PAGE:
toyota sequoia trd pro 2024 07 exterior paint color scaled jpg 2024 Toyota Sequoia TRD Pro | Cars.com photo by Christian Lantry

3. TRD Pro’s Exclusive Terra Paint Color

One of the Sequoia’s updates for 2024 is the addition of an eye-grabbing new hue named Terra that’s exclusive to the TRD Pro trim. Though paint colors are not a primary concern for Cars.com editors, this striking hue had its fans among our staff. I think it looks a little more like orange chocolate than terra cotta, but either way, it definitely helps the Sequoia TRD Pro stand out.

Dislikes

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1. Lousy Cargo Space Behind Third-Row Seats

The cargo area behind the Sequoia’s third row is seriously stingy by large SUV standards. By Cars.com’s own testing, it measures 10.7 cubic feet, which trails all other large three-row SUVs we’ve tested save the current-generation Nissan Armada (which is expected to be redesigned in the near future). The Sequoia’s cargo-floor insert can be set at one of three heights to create an additional loading surface (which also facilitates easy access to cargo items via the flip-up liftgate window), but the overall space is subpar.

toyota sequoia trd pro 2024 38 interior cargo scaled jpg toyota sequoia trd pro 2024 37 interior cargo scaled jpg toyota sequoia trd pro 2024 35 interior third row scaled jpg toyota sequoia trd pro 2024 38 interior cargo scaled jpg toyota sequoia trd pro 2024 37 interior cargo scaled jpg toyota sequoia trd pro 2024 35 interior third row scaled jpg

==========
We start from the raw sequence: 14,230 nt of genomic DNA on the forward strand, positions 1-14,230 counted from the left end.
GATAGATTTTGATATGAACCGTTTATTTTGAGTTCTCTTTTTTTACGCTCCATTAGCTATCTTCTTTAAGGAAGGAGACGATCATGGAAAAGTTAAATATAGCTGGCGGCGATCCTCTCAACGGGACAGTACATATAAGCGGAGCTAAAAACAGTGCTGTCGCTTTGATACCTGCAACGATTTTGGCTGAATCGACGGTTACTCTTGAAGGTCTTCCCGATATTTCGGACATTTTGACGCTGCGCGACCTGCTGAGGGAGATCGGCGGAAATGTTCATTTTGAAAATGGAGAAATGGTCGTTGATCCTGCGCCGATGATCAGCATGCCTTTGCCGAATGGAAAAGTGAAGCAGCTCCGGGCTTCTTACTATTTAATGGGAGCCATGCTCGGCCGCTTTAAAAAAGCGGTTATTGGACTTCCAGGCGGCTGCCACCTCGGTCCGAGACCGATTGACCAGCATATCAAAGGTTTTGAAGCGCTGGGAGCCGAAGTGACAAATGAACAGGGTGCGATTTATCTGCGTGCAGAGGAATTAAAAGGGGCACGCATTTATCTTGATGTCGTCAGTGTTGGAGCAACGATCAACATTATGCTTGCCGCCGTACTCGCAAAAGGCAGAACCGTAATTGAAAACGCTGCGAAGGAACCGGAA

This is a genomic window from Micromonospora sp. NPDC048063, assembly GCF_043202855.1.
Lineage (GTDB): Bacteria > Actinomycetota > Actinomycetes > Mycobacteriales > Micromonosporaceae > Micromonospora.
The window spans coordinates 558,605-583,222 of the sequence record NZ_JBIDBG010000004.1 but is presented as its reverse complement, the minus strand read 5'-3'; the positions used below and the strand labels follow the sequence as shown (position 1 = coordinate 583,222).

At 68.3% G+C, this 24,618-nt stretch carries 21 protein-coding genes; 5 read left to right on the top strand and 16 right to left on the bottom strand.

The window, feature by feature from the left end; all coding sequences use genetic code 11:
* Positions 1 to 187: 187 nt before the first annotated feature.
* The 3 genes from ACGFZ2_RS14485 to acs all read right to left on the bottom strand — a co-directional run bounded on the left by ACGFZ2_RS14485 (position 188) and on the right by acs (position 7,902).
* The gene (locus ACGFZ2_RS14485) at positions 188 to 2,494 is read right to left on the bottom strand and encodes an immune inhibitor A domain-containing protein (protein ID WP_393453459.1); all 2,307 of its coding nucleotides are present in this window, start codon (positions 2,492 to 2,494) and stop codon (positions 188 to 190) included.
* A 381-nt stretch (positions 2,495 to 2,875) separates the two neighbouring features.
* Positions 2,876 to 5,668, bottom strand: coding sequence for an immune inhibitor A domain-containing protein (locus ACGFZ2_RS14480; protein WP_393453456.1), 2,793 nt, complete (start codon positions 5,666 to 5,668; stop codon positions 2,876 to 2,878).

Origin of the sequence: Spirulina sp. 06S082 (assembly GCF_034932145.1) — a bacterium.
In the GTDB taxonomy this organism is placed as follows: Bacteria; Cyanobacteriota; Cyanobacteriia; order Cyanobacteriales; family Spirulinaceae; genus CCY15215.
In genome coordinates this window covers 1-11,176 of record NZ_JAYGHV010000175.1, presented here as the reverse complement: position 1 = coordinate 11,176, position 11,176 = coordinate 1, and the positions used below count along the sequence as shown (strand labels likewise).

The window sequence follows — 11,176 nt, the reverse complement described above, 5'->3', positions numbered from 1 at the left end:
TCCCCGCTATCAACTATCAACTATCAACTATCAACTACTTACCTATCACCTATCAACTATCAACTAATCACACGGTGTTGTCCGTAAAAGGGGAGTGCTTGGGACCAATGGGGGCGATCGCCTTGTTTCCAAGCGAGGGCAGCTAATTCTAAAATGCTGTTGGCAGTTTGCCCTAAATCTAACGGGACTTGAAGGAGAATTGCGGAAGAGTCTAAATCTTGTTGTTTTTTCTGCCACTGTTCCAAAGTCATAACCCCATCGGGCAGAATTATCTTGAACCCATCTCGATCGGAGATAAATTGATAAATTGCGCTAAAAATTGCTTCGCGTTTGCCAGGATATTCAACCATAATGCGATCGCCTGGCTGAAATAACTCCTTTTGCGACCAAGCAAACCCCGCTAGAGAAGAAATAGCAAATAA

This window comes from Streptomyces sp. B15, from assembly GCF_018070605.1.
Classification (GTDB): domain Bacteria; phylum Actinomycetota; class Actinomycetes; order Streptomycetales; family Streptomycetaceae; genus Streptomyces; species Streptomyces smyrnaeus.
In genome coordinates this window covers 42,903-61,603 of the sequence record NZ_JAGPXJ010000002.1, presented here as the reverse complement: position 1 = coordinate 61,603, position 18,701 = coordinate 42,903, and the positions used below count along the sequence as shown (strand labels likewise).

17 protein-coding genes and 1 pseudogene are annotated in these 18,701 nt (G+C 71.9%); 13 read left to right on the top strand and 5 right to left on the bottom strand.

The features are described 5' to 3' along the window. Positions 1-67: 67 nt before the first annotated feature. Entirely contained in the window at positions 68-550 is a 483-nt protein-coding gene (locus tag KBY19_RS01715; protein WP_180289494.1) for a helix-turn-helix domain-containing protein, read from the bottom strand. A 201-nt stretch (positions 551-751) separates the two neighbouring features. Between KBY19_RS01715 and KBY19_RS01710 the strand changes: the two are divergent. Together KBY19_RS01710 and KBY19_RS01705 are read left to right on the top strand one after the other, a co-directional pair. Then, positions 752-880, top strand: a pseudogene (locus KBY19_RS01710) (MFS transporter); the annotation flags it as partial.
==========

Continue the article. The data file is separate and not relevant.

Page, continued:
2. High Load Floor With Third-Row Seats Folded

The load floor becomes a bigger problem when the third-row seats are folded. Unlike other large SUVs, the Sequoia’s third-row seats don’t fold flat into the floor. Setting the cargo-floor insert in its middle position creates a smooth, level load floor, but that floor is impractically high, making it extra difficult to load heavy and bulky items and limiting the vertical height of the cargo area.

toyota sequoia trd pro 2024 36 interior third row scaled jpg 2024 Toyota Sequoia TRD Pro | Cars.com photo by Christian Lantry

3. Subpar Third-Row Space

In addition to the compromised cargo area, the Sequoia’s third row is disappointingly small, especially for its class. Even with the seats set all the way back (oddly, the Sequoia’s third-row seats slide, but the second-row seats are fixed — the opposite of other SUVs), the third row is too cramped for adults to ride in comfort. Headroom is stingy, and the high floor results in a knees-up seating position. And if the second-row passengers tilt their seatbacks rearward, third-row knee space is cramped, too.

toyota sequoia trd pro 2024 34 interior second row scaled jpg 2024 Toyota Sequoia TRD Pro | Cars.com photo by Christian Lantry

4. Subpar Second-Row Space

The floor is relatively high in the second row, as well, which makes for a less-than-ideal seating position. Legroom is surprisingly tight when the front seats are set far back, and the optional panoramic moonroof (a $500 add-on) takes a serious toll on headroom since there’s a big dip in the headliner directly above second-row passengers. Shorter adults may be OK, but at 6-foot-6, I had to tilt my neck sideways or recline the backrest to an awkward angle so the top of my head wouldn’t hit the headliner; Managing Editor Joe Bruzek (pictured here) is 6 feet tall, and his head brushed the headliner, as well.